By comparison, Barack Obama is now making Jimmy Carter look like Attila the Hun with a series of empty threats and "too little, too late" punitive measures against Putin's Russia.

On February 28, President Obama warned Russia not to take military action against Crimea, and if he did so, serious "costs" would be imposed. A few weeks later, Crimea was annexed to Russia and virtually no serious "costs" have been incurred from U.S. sanctions.

Andrew C. Kuchins
Andrew C. Kuchins

Now Obama and our European allies have virtually conceded Crimea, but again warn Putin that we really mean it this time, that if you take military action in Ukraine outside Crimea, you will be really sorry!

I think the only thing that has surprised Putin is how weak Obama's response has been. The administration was not prepared for the contingency that Putin would act so brazenly.

But Obama's stubborn insistence on a measured, incremental approach seems premised on his belief that Putin will, after his frustration and anger clears, come to his senses and seize the proverbial "off ramp" Obama and his officials ritualistically refer to, hearkening back to nearly two years of the mantra, "Assad must go." We know that Assad never left, and I see no evidence that Putin wants to take the "off-ramp."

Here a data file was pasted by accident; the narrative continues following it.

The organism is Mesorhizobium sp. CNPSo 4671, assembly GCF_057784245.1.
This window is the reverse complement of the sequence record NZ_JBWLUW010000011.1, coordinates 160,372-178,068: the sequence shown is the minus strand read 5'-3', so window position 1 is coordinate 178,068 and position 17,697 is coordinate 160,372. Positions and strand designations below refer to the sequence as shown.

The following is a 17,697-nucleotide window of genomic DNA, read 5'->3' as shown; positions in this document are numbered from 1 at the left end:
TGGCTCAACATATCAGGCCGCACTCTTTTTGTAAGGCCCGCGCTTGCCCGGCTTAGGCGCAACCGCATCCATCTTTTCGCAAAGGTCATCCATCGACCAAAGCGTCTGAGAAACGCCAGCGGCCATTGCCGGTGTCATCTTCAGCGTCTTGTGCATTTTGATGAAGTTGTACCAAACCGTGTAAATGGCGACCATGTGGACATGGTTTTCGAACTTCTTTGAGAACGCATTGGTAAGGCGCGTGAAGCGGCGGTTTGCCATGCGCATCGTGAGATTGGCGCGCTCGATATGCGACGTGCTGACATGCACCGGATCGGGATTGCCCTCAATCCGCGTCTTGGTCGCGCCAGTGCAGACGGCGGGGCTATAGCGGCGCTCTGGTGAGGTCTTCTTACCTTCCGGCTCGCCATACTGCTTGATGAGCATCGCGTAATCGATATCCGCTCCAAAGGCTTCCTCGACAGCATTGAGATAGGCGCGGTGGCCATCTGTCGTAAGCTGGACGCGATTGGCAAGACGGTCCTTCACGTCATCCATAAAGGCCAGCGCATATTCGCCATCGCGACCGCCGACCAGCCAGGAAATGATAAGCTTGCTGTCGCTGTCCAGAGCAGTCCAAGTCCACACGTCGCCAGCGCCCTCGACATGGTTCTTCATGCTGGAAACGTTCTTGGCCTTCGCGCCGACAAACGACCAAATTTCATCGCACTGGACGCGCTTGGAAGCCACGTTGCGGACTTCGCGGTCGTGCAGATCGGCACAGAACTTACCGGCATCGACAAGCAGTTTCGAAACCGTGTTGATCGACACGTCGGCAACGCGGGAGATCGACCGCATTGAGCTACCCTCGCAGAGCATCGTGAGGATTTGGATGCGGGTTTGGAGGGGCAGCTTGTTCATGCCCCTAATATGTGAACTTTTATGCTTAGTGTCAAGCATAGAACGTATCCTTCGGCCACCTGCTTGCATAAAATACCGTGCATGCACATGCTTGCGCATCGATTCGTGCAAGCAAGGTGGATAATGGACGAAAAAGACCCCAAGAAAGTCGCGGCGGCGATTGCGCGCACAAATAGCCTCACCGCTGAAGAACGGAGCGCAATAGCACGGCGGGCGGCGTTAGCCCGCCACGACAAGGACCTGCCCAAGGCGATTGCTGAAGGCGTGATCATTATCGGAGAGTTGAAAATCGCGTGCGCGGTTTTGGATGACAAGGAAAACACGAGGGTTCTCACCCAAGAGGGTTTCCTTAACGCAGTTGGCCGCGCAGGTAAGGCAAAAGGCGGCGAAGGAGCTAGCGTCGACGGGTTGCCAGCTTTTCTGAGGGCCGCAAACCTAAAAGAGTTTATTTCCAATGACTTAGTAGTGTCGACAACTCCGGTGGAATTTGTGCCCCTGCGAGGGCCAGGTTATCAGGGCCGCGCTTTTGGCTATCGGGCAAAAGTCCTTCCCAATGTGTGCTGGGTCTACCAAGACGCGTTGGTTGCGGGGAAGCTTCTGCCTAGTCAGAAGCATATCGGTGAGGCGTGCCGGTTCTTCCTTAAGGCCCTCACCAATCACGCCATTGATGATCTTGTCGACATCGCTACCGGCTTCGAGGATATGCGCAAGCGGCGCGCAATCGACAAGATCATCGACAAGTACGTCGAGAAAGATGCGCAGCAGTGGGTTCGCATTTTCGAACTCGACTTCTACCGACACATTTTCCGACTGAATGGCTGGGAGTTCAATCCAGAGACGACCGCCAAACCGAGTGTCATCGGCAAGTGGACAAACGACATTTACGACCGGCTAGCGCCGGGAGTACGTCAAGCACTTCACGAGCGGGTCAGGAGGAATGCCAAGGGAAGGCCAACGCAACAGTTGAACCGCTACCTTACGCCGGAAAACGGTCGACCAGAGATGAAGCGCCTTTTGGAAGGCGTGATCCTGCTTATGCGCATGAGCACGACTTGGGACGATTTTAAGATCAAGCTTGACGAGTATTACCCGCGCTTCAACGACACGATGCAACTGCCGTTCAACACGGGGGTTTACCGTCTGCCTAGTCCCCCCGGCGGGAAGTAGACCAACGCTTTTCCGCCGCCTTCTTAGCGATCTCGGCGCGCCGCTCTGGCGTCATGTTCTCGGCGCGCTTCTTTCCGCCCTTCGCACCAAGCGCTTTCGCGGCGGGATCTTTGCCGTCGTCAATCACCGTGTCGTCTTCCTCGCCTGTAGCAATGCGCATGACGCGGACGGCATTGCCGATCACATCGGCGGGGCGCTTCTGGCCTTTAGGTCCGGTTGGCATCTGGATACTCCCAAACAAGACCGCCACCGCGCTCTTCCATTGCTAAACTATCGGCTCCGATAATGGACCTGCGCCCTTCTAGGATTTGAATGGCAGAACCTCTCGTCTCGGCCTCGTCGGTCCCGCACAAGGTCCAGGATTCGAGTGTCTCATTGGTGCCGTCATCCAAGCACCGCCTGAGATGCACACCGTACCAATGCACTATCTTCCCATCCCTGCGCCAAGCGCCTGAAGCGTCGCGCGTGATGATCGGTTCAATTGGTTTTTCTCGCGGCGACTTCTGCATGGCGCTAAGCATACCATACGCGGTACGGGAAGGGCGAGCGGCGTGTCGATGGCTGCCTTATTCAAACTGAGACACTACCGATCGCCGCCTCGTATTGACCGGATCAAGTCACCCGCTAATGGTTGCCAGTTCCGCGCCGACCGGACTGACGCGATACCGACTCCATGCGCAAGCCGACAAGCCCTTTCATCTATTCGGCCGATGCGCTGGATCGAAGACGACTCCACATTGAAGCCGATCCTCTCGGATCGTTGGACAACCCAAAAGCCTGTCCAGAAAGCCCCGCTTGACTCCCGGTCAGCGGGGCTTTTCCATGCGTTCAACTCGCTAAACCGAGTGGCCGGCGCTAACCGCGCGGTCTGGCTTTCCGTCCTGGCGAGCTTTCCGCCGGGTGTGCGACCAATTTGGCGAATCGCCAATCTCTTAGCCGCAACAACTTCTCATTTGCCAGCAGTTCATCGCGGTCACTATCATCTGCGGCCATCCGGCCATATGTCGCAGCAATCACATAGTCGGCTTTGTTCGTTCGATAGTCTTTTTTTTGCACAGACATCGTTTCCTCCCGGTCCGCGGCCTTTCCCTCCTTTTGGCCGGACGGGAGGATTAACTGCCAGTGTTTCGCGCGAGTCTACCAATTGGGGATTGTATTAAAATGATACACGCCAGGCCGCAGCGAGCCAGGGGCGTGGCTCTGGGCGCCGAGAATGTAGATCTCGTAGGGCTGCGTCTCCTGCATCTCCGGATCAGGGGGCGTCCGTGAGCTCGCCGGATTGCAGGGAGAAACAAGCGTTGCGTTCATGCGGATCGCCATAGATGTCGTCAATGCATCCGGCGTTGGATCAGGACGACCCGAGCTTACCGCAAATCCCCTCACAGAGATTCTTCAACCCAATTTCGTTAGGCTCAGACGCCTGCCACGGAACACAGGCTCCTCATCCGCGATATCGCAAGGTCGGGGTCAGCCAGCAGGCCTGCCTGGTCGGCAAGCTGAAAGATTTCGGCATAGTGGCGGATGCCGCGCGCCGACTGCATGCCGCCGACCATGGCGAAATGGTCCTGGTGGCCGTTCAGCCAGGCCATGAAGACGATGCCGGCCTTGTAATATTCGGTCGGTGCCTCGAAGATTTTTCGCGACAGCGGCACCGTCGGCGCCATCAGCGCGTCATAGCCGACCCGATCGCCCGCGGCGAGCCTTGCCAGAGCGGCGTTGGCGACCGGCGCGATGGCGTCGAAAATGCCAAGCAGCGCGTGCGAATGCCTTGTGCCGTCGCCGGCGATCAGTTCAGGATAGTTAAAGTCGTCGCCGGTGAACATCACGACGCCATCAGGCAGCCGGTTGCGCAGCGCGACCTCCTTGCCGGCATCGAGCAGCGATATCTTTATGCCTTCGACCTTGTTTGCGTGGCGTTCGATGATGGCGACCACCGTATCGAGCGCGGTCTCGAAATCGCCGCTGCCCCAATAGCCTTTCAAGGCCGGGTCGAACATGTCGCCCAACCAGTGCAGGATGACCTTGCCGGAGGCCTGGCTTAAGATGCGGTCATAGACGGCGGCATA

Surely Putin's goals were not limited to getting Crimea while losing Ukraine. That does not make sense. And since he has met virtually no push back for Crimea, why would he stop there?

Putin's comparison to Kosovo 'bizarre'
Fareed's Take: Putin's Crimea invasion
Putin calls Obama to talk about Ukraine

It is not like his views on Ukraine are not fairly well known. At the Bucharest NATO summit in April 2008, Putin told George W. Bush in no uncertain terms that Ukraine was not a real country. And now Putin has found the appropriate moment to demonstrate to the "trans-Atlantic community" that Ukraine is not a real country by starting to dismember it with impunity.

In case there was any doubt about Putin's views of the illegitimacy of the post-Cold War European security order in Europe, his vitriolic speech to the Federal Assembly in Moscow on March 18 should clarify it for skeptics. I have no doubt that there is nothing Vladimir Putin would rather do than delegitimize the post-Cold War order, expose the Trans-Atlantic partnership as a sham and deeply degrade U.S. leadership in the world. He has already gone fairly far down that path in four weeks.

Why do American presidents have such a hard time understanding Russian leaders? First, it starts with our inability to fathom just how traumatic the collapse of the Soviet Union was for several generations of Russians. From a clinical standpoint, Russia has been suffering from post-traumatic stress disorder for the past couple of decades.